Right to counsel
While a state may have many statutes, court decisions, or court rules governing appointment of counsel for a particular subject area, a "Key Development" is a statute/decision/rule that prevails over the others (example: a state high court decision finding a categorical right to counsel in guardianships cases takes precedence over a statute saying appointment in guardianship cases is discretionary).
Legislation, Abuse/Neglect/Dependency - Accused Parents
For child welfare proceedings, W. Va. Code § 49-4-601(f) states:
(1) In any proceeding under this article, the child, his or her parents and his or her legally established custodian or other persons standing in loco parentis to him or her has the right to be represented by counsel at every stage of the proceedings and shall be informed by the court of their right to be so represented and that if they cannot pay for the services of counsel, that counsel will be appointed.
(2) Counsel shall be appointed in the initial order. For parents, legal guardians, and other persons standing in loco parentis, the representation may only continue after the first appearance if the parent or other persons standing in loco parentis cannot pay for the services of counsel.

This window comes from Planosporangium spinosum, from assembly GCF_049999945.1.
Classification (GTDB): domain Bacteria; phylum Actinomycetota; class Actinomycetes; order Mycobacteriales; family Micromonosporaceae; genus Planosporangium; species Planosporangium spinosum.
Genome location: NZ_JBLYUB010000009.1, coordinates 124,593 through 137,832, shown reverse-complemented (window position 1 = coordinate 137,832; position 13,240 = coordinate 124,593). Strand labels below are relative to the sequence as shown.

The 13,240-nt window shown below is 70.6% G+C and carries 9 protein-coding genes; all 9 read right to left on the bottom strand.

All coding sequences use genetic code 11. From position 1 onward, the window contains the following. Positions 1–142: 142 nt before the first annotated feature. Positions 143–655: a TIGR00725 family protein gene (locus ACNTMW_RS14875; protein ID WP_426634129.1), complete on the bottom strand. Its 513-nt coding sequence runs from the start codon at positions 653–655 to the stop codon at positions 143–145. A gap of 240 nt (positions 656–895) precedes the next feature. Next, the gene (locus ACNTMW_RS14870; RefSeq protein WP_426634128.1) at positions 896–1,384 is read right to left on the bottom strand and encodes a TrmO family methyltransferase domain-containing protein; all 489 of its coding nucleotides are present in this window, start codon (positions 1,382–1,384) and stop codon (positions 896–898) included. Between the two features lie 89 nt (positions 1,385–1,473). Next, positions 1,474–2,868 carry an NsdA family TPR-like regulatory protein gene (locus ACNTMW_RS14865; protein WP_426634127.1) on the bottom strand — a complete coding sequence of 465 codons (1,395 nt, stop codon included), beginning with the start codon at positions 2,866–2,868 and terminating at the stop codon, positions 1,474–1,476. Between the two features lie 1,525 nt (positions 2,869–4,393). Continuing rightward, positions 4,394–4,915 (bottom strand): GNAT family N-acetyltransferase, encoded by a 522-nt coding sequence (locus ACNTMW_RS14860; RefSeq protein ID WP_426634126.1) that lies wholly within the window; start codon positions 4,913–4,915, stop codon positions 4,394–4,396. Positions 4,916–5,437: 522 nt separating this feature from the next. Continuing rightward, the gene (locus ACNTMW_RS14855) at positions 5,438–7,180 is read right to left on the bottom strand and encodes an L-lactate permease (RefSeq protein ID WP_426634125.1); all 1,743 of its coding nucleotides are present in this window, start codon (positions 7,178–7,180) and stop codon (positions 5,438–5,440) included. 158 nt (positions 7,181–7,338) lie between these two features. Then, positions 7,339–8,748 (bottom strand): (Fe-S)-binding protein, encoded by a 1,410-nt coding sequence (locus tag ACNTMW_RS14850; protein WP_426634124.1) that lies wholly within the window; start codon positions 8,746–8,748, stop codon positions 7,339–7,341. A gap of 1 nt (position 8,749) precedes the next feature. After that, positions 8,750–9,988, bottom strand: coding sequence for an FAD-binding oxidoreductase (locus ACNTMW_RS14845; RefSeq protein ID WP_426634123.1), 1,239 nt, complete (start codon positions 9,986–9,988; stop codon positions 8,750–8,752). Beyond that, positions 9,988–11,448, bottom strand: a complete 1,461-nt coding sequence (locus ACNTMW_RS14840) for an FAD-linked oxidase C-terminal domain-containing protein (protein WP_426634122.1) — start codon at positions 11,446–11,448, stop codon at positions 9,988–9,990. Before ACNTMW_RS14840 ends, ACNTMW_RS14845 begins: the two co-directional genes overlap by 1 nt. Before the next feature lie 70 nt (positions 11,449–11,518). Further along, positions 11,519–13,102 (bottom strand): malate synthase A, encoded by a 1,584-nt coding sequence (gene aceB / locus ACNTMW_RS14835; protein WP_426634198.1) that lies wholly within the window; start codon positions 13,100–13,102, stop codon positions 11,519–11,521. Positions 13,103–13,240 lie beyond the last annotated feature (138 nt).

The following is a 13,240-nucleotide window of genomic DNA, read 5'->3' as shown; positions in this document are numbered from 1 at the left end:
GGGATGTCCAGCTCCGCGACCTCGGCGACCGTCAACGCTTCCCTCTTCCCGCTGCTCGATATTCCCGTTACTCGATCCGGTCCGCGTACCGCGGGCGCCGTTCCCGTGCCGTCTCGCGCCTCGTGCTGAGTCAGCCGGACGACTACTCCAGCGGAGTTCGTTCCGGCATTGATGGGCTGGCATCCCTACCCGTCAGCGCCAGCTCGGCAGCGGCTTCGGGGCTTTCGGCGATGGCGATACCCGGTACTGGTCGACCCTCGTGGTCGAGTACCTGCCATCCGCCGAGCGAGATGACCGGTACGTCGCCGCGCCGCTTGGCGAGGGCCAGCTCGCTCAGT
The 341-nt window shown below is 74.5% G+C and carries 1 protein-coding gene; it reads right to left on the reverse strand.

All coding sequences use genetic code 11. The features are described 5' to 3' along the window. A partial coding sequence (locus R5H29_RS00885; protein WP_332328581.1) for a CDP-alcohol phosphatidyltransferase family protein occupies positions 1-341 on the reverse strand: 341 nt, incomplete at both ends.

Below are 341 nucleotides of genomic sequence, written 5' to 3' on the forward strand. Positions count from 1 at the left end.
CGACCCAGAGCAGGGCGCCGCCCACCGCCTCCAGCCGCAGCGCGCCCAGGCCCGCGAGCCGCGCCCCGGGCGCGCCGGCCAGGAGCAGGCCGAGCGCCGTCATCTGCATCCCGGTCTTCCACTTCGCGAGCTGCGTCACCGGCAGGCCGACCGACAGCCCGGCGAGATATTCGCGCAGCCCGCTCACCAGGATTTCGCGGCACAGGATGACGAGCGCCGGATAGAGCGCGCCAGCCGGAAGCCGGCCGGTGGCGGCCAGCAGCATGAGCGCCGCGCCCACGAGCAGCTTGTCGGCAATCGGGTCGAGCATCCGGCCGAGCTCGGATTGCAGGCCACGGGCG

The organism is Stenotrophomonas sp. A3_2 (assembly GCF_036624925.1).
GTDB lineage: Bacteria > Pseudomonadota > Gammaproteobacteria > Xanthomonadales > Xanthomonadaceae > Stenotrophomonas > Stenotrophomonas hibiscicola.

(3) Counsel for other parties shall only be appointed upon request for appointment of counsel. If the requesting parties have not retained counsel and cannot pay for the services of counsel, the court shall, by order entered of record, appoint an attorney or attorneys to represent the other party or parties and so inform the parties.
(4) Under no circumstances may the same attorney represent both the child and the other party or parties, nor may the same attorney represent both parents or custodians. However, one attorney may represent both parents or custodians where both parents or guardians consent to this representation after the attorney fully discloses to the client the possible conflict and where the attorney assures the court that she or he is able to represent each client without impairing her or his professional judgment; however, if more than one child from a family is involved in the proceeding, one attorney may represent all the children.
(5) A parent who is a copetitioner is entitled to his or her own attorney. The court may allow to each attorney so appointed a fee in the same amount which appointed counsel can receive in felony cases.
This statutory right does not extend to pre-petition conversations between the state and the parents. In re Timber M., 743 S.E.2d 352 (W. Va. 2013)
If "yes", the established right to counsel or discretionary appointment of counsel is limited in some way, including any of: the only authority is a lower/intermediate court decision or a city council, not a high court or state legislature; there has been a subsequent case that has cast doubt; a statute is ambiguous; or the right or discretionary appointment is not for all types of individuals or proceedings within that category.
Appointment of Counsel: categorical Qualified: no